“Those Beqa boys know what they’re doing. I’m glad they started it,” Paige says. Aqua-Trek’s shark dives take place at a site called the Bistro, not far from Cathedral, and focus on bulls. Paige promotes shark diving “to destroy the myths” about bulls in particular and sharks in general; he says provisioned shark diving also has helped improve fish density on local reefs.
Katz gives a special mandatory briefing for BLR’s shark dives that fills 17 pages of my small field notebook. About 20 eager divers — part of a 50-member group from Island Hoppers Scuba, a Nashville, Tennessee, dive shop — absorb every word.
Katz describes the drill: A metal box on the bottom, in front of a knee-high rock wall, will be provisioned with fish heads by the dive team. Huge trash bin-size receptacles of scraps had been taken down that morning (“the stimulus of smell,” Katz explains); no hand-feeding is allowed.
Felipe Barrio/Ultima Frontera Photo
Nurse sharks are also frequently spotted during the feed.
Katz details the sharks he expects will be present: whitetip and blacktip reef sharks, the smallest here — “little gangsters, those guys,” Katz says fondly of three or four regulars. Small gray reef sharks also are common, identifiable by their chromelike shimmer and large eyes. Five sicklefin lemons, with pointier fins than the Caribbean variety, are regulars. A dozen large tawny nurse sharks also are associated with the site.
The most exciting sharks, and the most prominent in Fiji, Katz says, are the bulls, found everywhere in coastal waters here. The Cathedral attracts from five to 30 bulls per dive; as many as 400 are resident in enormous Beqa Lagoon, which covers more than 150 square miles.
But as thrilling as bulls are, they’re not the shark most divers are hoping to see. The biggest predatory fish here — 18 feet is not uncommon — are the tiger sharks this dive was built to lure. More than 30 of these elusive sharks have been associated with the site over about five months preceding our late-August dive. Typically two to three might show up per dive — once as many as five, Katz says. Solitary and nomadic, they are believed to routinely travel up to 1,000 miles; speculation is that the midpassage Cathedral site might be located on or near a tiger shark highway or hangout.
“Pay attention to the divemasters,” Katz reminds us as we head for the beach, where launches ferry us to dive boats moored in the resort’s small bay. “There’s something very special about the communication between tigers and ourselves.”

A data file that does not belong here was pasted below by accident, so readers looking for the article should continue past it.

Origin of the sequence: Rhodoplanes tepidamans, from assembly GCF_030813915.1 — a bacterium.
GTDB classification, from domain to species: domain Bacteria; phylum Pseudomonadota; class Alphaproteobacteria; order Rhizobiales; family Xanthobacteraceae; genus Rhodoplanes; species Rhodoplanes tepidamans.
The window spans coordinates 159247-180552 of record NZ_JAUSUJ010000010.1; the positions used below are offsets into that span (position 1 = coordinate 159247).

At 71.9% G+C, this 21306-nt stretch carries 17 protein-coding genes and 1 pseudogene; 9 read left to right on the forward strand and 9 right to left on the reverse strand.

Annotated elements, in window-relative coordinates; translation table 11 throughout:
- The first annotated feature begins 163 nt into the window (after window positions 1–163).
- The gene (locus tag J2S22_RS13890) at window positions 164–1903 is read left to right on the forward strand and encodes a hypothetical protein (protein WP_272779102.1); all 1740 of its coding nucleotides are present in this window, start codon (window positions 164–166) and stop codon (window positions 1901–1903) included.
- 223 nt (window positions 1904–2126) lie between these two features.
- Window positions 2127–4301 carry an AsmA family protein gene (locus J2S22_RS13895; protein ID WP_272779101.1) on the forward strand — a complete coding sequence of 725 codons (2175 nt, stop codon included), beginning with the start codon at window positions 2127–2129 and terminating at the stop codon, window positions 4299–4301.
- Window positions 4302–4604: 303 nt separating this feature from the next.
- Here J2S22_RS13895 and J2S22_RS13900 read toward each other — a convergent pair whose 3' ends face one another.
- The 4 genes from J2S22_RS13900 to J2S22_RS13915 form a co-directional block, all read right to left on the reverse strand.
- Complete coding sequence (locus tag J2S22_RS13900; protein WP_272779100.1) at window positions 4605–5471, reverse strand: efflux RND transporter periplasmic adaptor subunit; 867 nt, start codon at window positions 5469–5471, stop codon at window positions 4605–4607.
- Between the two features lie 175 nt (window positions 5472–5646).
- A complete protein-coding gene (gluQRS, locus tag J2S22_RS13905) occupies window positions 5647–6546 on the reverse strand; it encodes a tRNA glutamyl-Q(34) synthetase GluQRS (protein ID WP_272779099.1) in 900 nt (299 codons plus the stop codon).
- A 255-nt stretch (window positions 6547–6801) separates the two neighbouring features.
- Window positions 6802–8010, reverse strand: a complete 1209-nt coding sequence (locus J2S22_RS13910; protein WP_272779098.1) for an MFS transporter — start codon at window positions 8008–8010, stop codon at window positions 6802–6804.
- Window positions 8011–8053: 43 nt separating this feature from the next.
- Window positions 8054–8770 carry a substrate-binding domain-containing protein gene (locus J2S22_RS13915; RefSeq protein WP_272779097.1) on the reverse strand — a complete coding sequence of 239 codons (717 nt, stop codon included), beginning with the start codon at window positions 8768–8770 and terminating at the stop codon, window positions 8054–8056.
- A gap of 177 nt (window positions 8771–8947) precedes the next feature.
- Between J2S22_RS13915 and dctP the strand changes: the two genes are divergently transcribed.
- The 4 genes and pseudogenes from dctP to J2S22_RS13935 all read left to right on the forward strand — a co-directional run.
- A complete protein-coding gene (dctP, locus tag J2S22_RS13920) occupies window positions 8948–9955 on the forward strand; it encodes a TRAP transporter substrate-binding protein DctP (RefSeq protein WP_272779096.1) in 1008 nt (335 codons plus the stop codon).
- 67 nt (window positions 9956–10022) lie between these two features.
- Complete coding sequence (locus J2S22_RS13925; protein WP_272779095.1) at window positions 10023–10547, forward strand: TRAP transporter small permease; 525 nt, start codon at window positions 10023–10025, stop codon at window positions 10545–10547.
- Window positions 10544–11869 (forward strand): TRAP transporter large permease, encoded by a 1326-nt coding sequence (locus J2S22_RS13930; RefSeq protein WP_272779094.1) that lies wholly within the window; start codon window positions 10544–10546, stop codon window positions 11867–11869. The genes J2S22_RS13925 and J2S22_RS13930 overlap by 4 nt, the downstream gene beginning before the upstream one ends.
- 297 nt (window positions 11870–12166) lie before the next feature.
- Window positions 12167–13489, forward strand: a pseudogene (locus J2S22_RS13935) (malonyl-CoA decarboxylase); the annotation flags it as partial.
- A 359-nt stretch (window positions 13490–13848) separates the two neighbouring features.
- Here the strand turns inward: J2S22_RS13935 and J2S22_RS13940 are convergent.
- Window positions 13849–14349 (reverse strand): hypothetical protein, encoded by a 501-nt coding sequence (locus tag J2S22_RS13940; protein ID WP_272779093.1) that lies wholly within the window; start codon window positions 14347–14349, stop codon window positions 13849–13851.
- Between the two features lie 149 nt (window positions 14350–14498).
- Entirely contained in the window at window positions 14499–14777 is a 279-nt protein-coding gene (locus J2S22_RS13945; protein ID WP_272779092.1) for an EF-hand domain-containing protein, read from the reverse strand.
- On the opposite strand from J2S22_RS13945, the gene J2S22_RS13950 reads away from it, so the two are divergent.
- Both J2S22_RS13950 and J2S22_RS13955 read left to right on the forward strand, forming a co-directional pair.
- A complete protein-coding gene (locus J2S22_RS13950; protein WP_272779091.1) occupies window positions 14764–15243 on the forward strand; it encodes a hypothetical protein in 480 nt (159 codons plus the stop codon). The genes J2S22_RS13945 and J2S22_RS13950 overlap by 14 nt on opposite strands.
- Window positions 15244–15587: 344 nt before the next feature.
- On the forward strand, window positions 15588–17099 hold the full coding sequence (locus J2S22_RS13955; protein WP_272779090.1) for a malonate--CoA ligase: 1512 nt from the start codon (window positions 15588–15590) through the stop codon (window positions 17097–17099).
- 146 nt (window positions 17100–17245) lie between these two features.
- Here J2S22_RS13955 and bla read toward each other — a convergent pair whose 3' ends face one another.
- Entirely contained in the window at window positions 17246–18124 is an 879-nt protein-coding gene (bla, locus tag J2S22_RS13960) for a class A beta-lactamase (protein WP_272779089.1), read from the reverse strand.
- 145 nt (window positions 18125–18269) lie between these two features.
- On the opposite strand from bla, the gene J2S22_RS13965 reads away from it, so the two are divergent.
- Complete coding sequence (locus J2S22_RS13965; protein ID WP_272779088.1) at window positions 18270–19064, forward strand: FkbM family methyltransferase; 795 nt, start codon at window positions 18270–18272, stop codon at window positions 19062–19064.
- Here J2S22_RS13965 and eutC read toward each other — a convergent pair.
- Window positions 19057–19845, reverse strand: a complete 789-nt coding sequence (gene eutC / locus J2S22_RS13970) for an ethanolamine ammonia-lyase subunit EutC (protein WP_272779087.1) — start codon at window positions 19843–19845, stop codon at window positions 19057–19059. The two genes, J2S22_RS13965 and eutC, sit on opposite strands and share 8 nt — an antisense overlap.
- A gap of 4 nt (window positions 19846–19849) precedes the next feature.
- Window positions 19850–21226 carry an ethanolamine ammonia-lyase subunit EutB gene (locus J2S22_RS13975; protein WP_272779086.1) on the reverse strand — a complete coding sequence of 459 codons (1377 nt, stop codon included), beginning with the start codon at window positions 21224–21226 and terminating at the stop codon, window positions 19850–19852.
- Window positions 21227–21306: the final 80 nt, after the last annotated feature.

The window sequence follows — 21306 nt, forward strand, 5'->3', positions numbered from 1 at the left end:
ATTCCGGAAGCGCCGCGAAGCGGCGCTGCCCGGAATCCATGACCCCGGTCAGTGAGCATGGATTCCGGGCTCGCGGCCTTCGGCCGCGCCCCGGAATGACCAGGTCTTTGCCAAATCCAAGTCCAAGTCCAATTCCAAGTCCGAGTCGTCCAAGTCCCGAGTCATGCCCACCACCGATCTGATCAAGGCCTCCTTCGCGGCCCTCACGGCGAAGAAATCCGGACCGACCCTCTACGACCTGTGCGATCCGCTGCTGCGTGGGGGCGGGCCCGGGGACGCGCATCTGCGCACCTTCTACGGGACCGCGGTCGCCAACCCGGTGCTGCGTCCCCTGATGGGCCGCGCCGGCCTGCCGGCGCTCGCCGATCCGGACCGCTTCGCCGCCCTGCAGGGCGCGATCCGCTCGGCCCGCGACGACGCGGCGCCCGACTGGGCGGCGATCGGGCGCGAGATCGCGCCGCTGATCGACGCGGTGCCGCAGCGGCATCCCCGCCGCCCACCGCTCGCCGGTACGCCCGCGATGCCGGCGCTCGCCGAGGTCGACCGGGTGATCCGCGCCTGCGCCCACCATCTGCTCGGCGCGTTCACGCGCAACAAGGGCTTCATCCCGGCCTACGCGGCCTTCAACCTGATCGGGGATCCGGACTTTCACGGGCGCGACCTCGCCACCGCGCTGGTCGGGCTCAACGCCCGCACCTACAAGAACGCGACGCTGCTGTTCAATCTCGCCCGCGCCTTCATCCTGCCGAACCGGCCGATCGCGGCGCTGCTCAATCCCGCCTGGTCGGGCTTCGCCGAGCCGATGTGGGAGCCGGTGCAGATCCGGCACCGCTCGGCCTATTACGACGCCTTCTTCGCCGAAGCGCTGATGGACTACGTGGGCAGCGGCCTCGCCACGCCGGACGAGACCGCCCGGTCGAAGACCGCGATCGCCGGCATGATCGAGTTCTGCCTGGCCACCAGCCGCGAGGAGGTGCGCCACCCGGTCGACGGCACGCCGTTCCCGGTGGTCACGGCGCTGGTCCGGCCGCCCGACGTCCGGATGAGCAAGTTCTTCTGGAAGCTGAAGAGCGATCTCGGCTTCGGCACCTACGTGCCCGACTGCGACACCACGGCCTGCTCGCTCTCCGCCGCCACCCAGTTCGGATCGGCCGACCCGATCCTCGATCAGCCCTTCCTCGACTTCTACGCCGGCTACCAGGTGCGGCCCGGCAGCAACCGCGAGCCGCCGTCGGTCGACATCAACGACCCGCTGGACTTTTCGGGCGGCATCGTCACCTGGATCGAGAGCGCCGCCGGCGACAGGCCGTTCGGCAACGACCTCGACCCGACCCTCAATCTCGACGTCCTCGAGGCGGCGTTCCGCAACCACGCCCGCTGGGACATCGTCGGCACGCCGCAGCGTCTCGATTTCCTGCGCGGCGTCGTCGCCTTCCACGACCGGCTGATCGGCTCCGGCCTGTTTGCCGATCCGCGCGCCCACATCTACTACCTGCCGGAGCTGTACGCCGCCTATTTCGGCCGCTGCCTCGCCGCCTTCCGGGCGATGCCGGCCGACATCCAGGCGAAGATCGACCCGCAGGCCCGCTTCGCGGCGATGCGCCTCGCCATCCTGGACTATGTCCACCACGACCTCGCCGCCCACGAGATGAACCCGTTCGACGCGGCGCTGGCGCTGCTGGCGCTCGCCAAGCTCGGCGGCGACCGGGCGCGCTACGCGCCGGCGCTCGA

It may be billed as a tiger shark dive, but bulls are reliably thrilling attendees too.
“Sharks and Fiji go way back,” Katz says later at his weekly intro to shark biology and sociology. It’s happy hour at the dining bure, the warm heart of this 25-room all-inclusive resort, and a small audience has gathered to listen and learn.
Sharks haven’t changed much over the eons. “We’re swimming with living fossils,” Katz says. And yet today, “things are changing in the marine environment in ways that are very unpleasant for sharks.”
Many shark species — there are at least 500 — survived Earth’s early mass-extinction events; some of them certainly will survive the so-called sixth extinction, underway now and powered at least in part by humans, many scientists believe. So why “conserve” sharks? For one thing, they are among the oldest animals on the planet, found in every environment and depth.
Proof, Katz says, that they’re just not that into us.
“Anytime you go in the ocean, there’s a shark nearby,” Katz says. “If they wanted to predate humans, there’s no way we’d get away. There’d be millions of deaths a year. We’re not on their menu.”
What role does provisioned shark diving play in changing the fateful course we appear to be on?
Adherents believe it’s worth the risks to expose humans to what is about to be lost. Few studies have been done on shark provisioning; some seem to suggest that, in well managed programs, the effect on sharks is short-term and limited to feed duration. A potentially bigger issue, and one that requires more study, is operator management of divers who often don’t govern themselves well when things don’t go according to plan, creating sometimes dire consequences for the sharks who have been lured to the site.
That tension between the need for more data and concern for the effect on sharks is something Rick MacPherson — a conservation biologist and founder of sustainablesharkdiving.com, a sort of TripAdvisor for shark diving — deals with every day.